Herluin of Bec, Bl.
HERLUIN OF BEC, BL.
Founder and first abbot of Bec; b. Brionne, Normandy, c. 995; d. Aug. 26, 1078. At the age of 38 he left the court of Count Gilbert of Brionne, where he had been in service as a knight, and undertook the life of an ascetic and hermit nearby. He then gathered a community of his followers on his own property near Bonneville, and in 1035 Bp. Heribert of Lisieux received his monastic profession, ordained him, and named him first abbot of bec. Herluin's zeal attracted to the community two Italians, lanfranc and anselm of canterbury, both of whom served long terms as prior of Bec and whose learning and brilliant careers as archbishops of Canterbury rapidly overshadowed the reputation of the uneducated founder. Lanfranc, who introduced the usages of Bec to England and whom Herluin visited there in 1071, returned to Bec in 1077, just a few months before Herluin's death, to consecrate the abbey church. Three prayers, apparently from a festal Mass, suggest a cult of Herluin; however, his cult has never been formally recognized. When monks returned to Bec in 1948, Herluin's relics were restored to the abbey from the nearby parish church.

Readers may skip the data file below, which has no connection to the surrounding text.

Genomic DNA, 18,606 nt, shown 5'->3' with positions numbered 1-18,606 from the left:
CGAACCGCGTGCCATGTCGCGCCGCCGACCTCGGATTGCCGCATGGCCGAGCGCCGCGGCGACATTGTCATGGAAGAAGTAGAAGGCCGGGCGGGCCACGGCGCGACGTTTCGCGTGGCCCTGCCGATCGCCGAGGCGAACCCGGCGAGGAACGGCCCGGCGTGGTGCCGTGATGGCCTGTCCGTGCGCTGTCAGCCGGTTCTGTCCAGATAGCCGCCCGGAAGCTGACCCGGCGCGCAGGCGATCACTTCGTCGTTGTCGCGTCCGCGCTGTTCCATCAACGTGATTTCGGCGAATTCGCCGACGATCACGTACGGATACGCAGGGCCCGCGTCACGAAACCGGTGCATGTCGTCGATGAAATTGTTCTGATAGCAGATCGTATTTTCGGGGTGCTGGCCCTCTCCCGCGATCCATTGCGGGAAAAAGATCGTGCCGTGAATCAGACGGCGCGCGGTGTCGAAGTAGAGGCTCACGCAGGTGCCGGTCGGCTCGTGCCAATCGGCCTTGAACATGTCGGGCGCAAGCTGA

Feast: Aug. 26.
Bibliography: gilbert crispin, "Vita Herluini" in j. a. robinson, ed., Gilbert Crispin, Abbot of Westminster (Cambridge, England 1911). j. mabillon, Annales Ordinis S. Benedicti, 6 v. (Lucca 1739–45) v.4 passim. d. knowles, "Bec and its Great Men," Downside Review 52 (1934) 567–585. m. p. dickson, "Introduction à l'édition critique du Coutumier du Bec," Spicilegium Beccense (Paris 1959–) 1:599–632.
[w. e. wilkie]
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